Alexander Italianer, director general for competition, recalled that only 25% of the antitrust infringements found by the Commission have been followed by civil claims over the past eight years, most of them were brought in the UK, Germany and the Netherlands where procedures are perceived to be more favorable.[4] He emphasized that the aim is (i) to remove existing barriers to effective redress for victims of antitrust infringements and (ii) to regulate the interaction between public and private enforcement of EU antitrust rules, in particularly to protect the effectiveness of EU and national leniency programs.[5]

Following discussions in the EU Parliament and the Council, Member States will have two years to implement the final directive in their legal systems.

It is worth recalling that the draft directive has been proceeded by an eight year long debate.


  1. For the 2005 Green Paper see (link http://eur-lex.europa.eu/LexUriServ/LexUriServ.do?uri=COM:2005:0672:FIN:EN:PDF
  2. For the 2008 White Paper see: (link http://eur-lex.europa.eu/LexUriServ/LexUriServ.do?uri=COM:2008:0165:FIN:EN:PDF)

Building blocks of the proposal

The principle of full compensation. Cartel members are liable to pay not only the actual damage caused, but also the profits lost and appropriate interest from the time the damage occurred. This is in line with the case-law of the ECJ and the tradition of most European states.

Presumption of harm. Quantifying harm is a very fact intensive and costly process. Once adopted and implemented, the EU rules will assume that a cartel caused damages in the form of a relative price increase. It will be for the cartel members to rebut this presumption. This rule applies only to naked secret cartels and not to the broader set of competition law infringements.

Consensual dispute resolution. The draft directive encourages parties to agree on compensating the harm through consensual dispute resolution mechanisms, like out-of-court settlement, arbitration and mediation.

Disclosure. In order to remedy information asymmetry problems a claimant may obtain a court order for the disclosure of evidence that is in the hands of other parties or third parties if the claimant can show that the evidence is relevant to substantiate its claim. It is for the judge to ensure that disclosure orders are proportionate and that confidential information is protected. Plaintiffs may request the disclosure of “categories of evidence” that they have to define as precisely and narrowly as they can “on the basis of reasonably available facts”.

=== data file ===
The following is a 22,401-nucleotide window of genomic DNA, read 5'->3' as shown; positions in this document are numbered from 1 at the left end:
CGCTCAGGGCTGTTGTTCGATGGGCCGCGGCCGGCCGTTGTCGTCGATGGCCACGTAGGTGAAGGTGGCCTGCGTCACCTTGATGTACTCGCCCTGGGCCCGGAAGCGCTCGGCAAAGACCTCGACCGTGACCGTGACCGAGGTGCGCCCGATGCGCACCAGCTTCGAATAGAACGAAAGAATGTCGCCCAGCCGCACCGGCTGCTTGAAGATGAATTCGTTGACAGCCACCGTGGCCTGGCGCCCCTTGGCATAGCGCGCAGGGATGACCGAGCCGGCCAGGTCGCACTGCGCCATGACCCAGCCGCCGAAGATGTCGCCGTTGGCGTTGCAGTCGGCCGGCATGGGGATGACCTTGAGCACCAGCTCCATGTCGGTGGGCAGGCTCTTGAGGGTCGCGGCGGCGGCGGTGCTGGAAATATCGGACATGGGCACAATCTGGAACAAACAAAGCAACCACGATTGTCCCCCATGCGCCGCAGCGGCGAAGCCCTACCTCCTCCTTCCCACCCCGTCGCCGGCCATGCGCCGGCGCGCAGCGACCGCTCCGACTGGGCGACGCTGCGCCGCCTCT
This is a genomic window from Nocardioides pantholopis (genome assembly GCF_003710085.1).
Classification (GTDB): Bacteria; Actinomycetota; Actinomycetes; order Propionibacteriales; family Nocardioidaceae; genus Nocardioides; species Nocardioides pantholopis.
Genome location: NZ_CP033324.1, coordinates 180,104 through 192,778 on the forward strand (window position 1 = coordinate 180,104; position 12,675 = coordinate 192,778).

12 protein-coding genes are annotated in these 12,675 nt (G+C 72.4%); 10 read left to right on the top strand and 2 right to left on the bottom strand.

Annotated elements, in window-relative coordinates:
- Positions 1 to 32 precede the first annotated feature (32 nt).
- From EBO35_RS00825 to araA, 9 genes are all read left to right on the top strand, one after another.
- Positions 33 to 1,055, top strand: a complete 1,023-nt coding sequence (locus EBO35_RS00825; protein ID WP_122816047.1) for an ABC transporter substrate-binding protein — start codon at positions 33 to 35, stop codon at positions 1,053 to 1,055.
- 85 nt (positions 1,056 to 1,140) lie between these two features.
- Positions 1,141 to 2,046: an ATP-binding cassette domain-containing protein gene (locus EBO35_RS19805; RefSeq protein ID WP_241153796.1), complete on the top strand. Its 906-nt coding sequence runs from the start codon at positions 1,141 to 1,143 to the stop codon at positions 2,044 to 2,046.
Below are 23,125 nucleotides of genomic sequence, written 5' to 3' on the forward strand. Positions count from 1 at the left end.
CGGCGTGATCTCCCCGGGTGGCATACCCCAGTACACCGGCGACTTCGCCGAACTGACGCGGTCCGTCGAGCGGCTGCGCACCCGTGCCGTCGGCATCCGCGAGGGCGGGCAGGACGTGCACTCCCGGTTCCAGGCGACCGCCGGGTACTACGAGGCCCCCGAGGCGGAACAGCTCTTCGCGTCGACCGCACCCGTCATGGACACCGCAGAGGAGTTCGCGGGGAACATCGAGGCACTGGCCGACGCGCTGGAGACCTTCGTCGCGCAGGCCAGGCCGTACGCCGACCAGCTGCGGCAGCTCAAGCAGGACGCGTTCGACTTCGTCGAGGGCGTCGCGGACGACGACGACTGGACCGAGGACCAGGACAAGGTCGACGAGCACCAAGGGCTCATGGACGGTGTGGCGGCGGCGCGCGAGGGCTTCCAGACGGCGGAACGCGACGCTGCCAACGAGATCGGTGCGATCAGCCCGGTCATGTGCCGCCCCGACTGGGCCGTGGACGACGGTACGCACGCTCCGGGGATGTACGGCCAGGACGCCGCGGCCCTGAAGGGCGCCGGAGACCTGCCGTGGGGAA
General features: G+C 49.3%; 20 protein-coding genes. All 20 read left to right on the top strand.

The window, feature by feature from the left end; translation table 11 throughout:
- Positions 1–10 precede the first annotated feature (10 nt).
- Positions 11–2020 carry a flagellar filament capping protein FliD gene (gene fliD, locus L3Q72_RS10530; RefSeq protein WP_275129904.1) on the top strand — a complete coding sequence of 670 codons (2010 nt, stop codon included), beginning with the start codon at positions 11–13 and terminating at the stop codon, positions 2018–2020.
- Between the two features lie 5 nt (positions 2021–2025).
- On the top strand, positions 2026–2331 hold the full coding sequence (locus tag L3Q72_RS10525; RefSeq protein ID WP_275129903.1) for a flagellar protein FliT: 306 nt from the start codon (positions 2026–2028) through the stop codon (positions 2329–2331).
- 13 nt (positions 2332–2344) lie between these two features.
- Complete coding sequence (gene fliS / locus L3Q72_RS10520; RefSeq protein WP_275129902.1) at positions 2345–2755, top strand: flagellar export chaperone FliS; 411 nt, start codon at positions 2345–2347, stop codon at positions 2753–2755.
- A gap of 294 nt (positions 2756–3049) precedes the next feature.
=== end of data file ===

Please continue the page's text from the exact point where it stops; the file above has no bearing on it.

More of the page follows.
Protection of leniency applicants. Leniency statements and other submissions prepared by the company during the competition law procedure admitting guilt should not be used in  civil actions against the companies who made them. Other documents, like responses to information requests, the statement of objections can be relied upon once the competition authority has closed its proceedings. Pre-existing information is also discoverable.

Decision of NCAs binds courts. Parties will not be able to re-litigate the substantive question of antitrust liability in the context of an action for damages. The recital of the draft directive extends this also to the reasoning part of infringement decisions adopted by national competition authorities. EU Commission decisions are also binding on national courts, but this is regulated by the general procedural regulation No. 1/2003.[6]

Limitation periods. The draft directive envisages a minimum of five years plaintiffs should have to bring a claim, starting from the moment when the plaintiff realized that she had suffered harm. There will be detailed rules on when and how the limitation period should be suspended.

Limited passing-on defense. In line with continental civil law traditions, infringers may invoke the passing-on defense, i.e. that their direct customers offset at least a part of the overcharge resulting from the infringement by raising the prices they charged to their own customers. However, this defense will be unavailable if it is ‘legally impossible’ for the persons to whom the overcharge is passed on to bring a claim for damages.

Favoring leniency applicants. As a rule, cartel members are jointly and severally liable for the entire harm caused by their collusive behavior. That means that the damaged party may seek the whole amount of her damage from just only one of the cartel members (i.e. from that company who is established in the same country). However, leniency applicants with full immunity will only be liable for harm to their own direct or indirect customers. There is one exception though: they remain fully liable if the injured parties were not able to obtain full compensation from the other infringers.

No mandatory collective actions. Unlike the 2008 White Paper, the proposal does not include rules on collective redress (i.e. representative actions or class actions). The Commission opted for a more general applicable to breaches of all EU legislation (especially consumer protection regulations). Furthermore, this horizontal approach is not a hard one:


  • a non-binding recommendation has been issued. The recommendation sets out non-binding
  • principles which recommend that some form of collective redress should be available in all EU Member States.

Quick evaluation from a Member State perspective

Some of the envisaged rules consolidate existing rules of procedure, others, like those on U.S. type discovery represent a real novelty for traditional continental legal systems.

Hungary has already put in place procedural rules to encourage private enforcement of Hungarian and EU competition rules in 2009.


  1. Decisions of the Hungarian Competition Authority bind civil courts.[7]